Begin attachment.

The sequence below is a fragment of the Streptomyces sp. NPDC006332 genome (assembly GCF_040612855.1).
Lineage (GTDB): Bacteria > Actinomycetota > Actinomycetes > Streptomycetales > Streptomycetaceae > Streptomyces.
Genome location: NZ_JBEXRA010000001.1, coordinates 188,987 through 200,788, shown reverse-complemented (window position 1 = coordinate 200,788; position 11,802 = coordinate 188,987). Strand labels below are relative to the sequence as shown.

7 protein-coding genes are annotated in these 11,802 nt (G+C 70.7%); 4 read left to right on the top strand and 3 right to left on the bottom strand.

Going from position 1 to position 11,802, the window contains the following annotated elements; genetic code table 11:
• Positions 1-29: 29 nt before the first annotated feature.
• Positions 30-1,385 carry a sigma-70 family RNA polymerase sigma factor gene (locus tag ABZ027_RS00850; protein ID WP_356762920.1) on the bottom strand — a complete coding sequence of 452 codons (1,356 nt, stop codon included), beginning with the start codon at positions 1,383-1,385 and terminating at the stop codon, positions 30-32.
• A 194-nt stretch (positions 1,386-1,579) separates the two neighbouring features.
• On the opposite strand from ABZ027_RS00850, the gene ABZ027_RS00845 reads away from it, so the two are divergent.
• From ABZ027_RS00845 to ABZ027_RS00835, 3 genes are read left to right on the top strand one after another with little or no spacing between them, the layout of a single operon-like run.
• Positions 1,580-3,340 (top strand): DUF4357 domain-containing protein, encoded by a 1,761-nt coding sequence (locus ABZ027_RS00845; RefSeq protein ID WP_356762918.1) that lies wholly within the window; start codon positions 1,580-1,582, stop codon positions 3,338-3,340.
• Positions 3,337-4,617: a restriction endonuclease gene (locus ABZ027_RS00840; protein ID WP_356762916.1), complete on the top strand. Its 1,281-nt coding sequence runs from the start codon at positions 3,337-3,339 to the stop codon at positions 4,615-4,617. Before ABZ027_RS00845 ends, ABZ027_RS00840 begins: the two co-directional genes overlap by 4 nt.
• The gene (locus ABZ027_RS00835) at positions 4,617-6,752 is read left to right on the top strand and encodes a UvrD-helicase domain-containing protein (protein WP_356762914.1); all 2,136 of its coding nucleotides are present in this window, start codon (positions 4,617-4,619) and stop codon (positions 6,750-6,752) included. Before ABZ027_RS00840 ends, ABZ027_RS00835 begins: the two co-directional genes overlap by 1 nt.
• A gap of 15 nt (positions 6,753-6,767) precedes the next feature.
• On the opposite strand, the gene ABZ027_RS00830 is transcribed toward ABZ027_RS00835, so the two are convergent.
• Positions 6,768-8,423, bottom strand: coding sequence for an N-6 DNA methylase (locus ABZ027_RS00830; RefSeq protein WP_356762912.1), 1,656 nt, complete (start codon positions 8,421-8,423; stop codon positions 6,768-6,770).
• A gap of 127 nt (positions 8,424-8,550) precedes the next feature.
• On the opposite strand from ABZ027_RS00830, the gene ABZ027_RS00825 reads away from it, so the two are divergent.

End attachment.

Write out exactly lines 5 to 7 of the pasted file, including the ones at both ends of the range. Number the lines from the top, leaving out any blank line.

Going from position 1 to position 11,802, the window contains the following annotated elements; genetic code table 11:
• Positions 1-29: 29 nt before the first annotated feature.
• Positions 30-1,385 carry a sigma-70 family RNA polymerase sigma factor gene (locus tag ABZ027_RS00850; protein ID WP_356762920.1) on the bottom strand — a complete coding sequence of 452 codons (1,356 nt, stop codon included), beginning with the start codon at positions 1,383-1,385 and terminating at the stop codon, positions 30-32.